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Effectiveness for pain after laparoscopic cholecystectomy of 0.5% bupivacaine-soaked Tabotamp® placed in the gallbladder bed: a prospective, randomized, clinical trial

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Abstract

Background

Some scientific studies, with controversial results, have evaluated the efficacy in reducing pain of some different local anesthetic molecules, which were administered at different dosages and in different ways. The primary goal of this randomized, controlled, prospective study (Clinical Trials.gov ID NCT00599144) was to assess the effectiveness of 0.5% bupivacaine for pain control after video-laparoscopic cholecystectomy at its optimal dosage of 2 mg/kg infiltrated in the muscular fasciae of the trocars, or positioned in the gallbladder soaking a sheet of regenerated oxidized cellulose (Tabotamp®).

Methods

A total of 45 patients underwent elective video-laparoscopic cholecystectomy. They were randomized in three groups each made of 15 patients: group A (bupivacaine-soaked Tabotamp® positioned in the gallbladder bed), group B (bupivacaine infiltrated in the muscular fasciae of the trocars’ seat), group C (control group, not using local anesthetic). Six and twenty-four hours after the intervention, the nature of the pain and its intensity were recorded with the use of a Visual Analogue Scale (VAS).

Results

Six hours after the intervention, VAS average was 29.6 ± 10.92 for group A, 25.86 ± 16.06 for group B, and 36.13 ± 16.62 for group C. At 24 h, we recorded 19.26 ± 15.81, 18.53 ± 12.3, and 20.46 ± 20.08 for groups A, B, and C, respectively (p > 0.05). Comparing groups A and B between them and with the control group at 6 and 24 h, we deduced how only the first group showed a statistically significant advantage (p < 0.05) in reducing visceral and shoulder pain compared with the two other groups. Wound infiltration resulted in being statistically favorable in reducing parietal pain only when compared with Group A. For groups A and B, bupivacaine significantly reduced the use of postoperative pain killers.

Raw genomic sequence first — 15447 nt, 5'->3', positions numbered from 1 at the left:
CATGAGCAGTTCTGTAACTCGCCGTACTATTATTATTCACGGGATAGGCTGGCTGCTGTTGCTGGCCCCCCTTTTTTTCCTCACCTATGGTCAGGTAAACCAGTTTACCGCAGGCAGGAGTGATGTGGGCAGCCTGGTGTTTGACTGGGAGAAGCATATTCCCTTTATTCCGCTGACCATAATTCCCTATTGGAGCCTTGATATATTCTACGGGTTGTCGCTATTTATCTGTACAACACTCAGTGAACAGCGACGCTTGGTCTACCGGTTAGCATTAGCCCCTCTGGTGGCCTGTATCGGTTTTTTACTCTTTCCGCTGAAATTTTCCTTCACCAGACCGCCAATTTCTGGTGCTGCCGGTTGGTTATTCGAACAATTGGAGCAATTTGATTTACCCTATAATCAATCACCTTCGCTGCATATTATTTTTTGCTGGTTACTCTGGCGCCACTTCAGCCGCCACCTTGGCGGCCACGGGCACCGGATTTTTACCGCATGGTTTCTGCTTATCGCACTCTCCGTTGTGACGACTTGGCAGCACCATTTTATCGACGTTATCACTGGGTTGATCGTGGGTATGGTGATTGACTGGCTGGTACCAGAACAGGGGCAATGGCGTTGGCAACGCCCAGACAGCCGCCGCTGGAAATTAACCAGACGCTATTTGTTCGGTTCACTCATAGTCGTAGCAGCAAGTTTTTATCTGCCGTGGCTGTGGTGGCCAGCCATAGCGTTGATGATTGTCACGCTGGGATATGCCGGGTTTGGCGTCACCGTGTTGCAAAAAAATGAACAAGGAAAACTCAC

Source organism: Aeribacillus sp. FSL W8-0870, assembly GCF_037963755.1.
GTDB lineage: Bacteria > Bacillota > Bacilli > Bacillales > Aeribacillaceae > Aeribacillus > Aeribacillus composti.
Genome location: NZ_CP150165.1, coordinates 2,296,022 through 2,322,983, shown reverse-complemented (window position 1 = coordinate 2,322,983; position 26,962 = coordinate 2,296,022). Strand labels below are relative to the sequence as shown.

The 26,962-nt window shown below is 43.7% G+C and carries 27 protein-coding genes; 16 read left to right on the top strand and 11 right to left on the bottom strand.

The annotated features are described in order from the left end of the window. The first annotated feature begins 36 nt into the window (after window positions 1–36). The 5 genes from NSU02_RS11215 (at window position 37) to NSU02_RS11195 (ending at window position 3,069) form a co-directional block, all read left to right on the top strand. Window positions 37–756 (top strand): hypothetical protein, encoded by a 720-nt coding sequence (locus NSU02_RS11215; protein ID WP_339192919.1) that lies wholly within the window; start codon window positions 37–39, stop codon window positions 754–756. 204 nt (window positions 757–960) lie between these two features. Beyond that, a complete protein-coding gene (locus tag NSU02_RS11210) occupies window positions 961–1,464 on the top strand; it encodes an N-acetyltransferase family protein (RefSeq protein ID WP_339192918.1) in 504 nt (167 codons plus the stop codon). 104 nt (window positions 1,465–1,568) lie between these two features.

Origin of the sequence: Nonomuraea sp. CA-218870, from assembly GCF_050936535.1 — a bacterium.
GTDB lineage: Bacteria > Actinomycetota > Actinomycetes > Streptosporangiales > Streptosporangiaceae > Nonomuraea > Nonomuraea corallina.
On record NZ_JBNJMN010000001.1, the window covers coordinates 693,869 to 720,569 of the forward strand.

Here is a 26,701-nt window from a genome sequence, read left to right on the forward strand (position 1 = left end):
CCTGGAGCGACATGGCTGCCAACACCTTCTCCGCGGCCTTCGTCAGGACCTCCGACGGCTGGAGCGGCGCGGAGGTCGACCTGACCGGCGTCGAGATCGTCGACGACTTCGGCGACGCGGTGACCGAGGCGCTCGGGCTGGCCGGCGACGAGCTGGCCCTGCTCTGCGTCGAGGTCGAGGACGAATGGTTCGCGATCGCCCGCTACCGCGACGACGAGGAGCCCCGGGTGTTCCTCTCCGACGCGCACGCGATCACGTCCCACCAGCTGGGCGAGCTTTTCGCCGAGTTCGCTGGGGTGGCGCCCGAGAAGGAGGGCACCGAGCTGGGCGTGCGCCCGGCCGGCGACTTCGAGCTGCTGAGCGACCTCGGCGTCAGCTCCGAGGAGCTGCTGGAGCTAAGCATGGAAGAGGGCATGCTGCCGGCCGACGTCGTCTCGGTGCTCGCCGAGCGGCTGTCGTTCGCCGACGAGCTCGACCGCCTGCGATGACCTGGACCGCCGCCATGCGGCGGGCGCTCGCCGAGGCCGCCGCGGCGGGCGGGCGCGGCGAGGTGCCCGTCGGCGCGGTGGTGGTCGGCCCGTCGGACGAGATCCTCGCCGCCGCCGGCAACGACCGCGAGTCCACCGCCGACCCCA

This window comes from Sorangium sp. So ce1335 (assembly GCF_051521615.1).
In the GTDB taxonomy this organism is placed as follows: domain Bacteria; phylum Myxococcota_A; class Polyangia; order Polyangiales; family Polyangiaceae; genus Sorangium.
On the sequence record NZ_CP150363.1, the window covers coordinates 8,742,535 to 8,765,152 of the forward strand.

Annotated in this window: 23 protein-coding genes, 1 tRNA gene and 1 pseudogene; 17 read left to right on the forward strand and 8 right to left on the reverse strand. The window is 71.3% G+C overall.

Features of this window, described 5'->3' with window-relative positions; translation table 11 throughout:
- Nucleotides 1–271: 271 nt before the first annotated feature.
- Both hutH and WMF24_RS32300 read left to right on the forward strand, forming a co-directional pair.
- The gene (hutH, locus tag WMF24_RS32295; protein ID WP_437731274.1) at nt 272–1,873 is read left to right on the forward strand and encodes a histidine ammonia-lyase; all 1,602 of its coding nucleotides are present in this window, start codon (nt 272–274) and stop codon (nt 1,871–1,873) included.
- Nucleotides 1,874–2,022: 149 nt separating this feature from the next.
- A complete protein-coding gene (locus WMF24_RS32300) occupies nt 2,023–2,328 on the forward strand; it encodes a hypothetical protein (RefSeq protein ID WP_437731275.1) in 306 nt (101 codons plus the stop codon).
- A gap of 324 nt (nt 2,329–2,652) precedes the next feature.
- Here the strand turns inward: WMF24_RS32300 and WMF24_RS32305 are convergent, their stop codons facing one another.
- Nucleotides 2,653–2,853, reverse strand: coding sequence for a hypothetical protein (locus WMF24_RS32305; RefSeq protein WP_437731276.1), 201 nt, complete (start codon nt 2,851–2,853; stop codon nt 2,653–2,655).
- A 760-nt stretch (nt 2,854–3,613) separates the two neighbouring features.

Conclusion

Bupivacaine, either infiltrated in trocars’ wounds or kept soaked in a regenerated oxidized cellulose sheet positioned in the gallbladder bed, although safe and not economically demanding, can increase postoperative comfort.

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Acknowledgments

The authors thank Lapo Bencini, M.D., for help with statistical analysis.

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Correspondence to Francesco Feroci.

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Feroci, F., Kröning, K.C. & Scatizzi, M. Effectiveness for pain after laparoscopic cholecystectomy of 0.5% bupivacaine-soaked Tabotamp® placed in the gallbladder bed: a prospective, randomized, clinical trial. Surg Endosc 23, 2214–2220 (2009). https://doi.org/10.1007/s00464-008-0301-6

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Keywords

  • Cholecystectomy
  • Pain
  • Laparoscopy
  • Bupivacaine
  • Local anesthetic